Financial institutions are no strangers to outsourcing of back and middle office tasks, but their hedge fund peers did not often partake. Their typically small-sized operations and wish to protect their secret sauce would hold them back from outsourcing, and not so long ago, money flowed freer, causing them to overlook the cost benefits. No longer.
“Outsourcing in institutional world is a mature market,” explains Gary Brackenridge, Linedata's Global Head of Business for Hedge Funds. “It’s been happening for years. We had never really seen the same trend in hedge funds; they are at a different scale and think they have different needs. If you go to visit them, it’s usually the guy in the corner doing their back office work.”
But over the past few years, Brackenridge has seen tremendous interest in hedge funds getting their back end out of the office. “We talk with clients every day, many clients are just calling to ask what we think.” Today, he conservatively guesses 25-30% of hedge funds are actively searching for outsourcers or have some process underway, while another 30% are in discussion internally, asking themselves if outsourcing is right for them. “Five to ten years ago those numbers would be closer to 5% and 0%.”
Rumor Has It
Of the 20-25% of hedge funds actively outsourcing, it’s typically back office and middle office functions like reconciliations, trade breaks, reporting pieces, and the daily care and feed of trading.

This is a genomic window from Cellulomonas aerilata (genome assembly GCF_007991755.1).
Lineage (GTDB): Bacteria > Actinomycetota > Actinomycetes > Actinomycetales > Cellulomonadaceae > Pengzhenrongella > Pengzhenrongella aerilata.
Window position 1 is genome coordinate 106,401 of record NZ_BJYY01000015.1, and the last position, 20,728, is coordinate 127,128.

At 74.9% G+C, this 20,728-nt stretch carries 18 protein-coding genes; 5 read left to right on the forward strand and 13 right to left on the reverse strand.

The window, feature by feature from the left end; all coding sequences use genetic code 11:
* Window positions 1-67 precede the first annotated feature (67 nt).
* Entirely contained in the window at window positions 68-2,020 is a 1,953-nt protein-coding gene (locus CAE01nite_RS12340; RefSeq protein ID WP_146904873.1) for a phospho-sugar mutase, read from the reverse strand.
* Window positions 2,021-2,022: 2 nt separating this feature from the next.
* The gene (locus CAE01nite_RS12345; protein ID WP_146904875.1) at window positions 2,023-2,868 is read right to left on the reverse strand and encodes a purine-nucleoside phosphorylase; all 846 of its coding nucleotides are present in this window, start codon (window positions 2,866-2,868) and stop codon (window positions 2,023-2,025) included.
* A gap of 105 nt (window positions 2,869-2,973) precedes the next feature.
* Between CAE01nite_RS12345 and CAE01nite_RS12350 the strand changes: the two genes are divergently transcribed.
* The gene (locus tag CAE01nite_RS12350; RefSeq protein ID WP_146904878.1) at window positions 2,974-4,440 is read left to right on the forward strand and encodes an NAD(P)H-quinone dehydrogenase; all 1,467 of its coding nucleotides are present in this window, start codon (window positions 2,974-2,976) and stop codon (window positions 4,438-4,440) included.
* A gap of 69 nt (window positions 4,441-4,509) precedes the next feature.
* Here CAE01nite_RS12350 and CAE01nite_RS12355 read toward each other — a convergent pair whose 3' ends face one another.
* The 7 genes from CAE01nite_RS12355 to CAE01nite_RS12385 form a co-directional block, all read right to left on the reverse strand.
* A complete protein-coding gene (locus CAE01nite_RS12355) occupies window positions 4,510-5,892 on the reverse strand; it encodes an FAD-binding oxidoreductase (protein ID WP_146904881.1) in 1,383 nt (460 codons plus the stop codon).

“Beyond the back office we are now seeing interest from some clients thinking ‘what else can we outsource?’” explains Brackenridge. “Understand, if they are a business meant to raise and invest, everything else they do they could technically have others doing for them.” It’s this sort of thinking that has led to some surprising demand for front-office outsourcing.
[For more on alpha generating tools read: 3 Ways IBOR Can Improve Alpha, see Rick McCarthy's related story.]
So what high-level tasks are on the cutting block? Brackenridge says research, or the collecting and managing of data. Analytics, which includes investment decisions support and compiling risk components, and actual trading work like trade executions. Historically, hedge funds always did these tasks themselves. “There is finally interest in U.S. in exploring third party front end functions. That never happened before in the institutional side in significant way, but there's at least 5 discussions from hedge funds I'm aware of in the US in that vein.”
He adds that service providers are rising to the challenge when they can, but there really isn’t an industry for this yet. “We didn't see this trend before. On the institutional side, portfolio managers were locked away in trading towers, this outsourcing would be new to any market.”
Time to Make a Change
“Control, complexity, costs, scale, and knowledge of talent available in markets are the underpinning of why people are outsourcing,” says Brackenridge. He explains:
Complexity is a problem in hedge funds, their teams are having a more difficult time making returns now that the equity market is loaded with cheap money from the government. In their quest for alpha, many have turned to investing in more unusual assets like mortality bonds and bank debt. This comes with some unique back-end responsibilities. “When you invest in those things, you have to account for them, know where they are, your exposure, management, etc. As a rule, [hedge funds] always did that, but it is driving complexity way up, especially as they are struggling to make profits.” Consequentially, they are struggling with the idea of hiring more back-end workers who aren't exactly making money for the firm.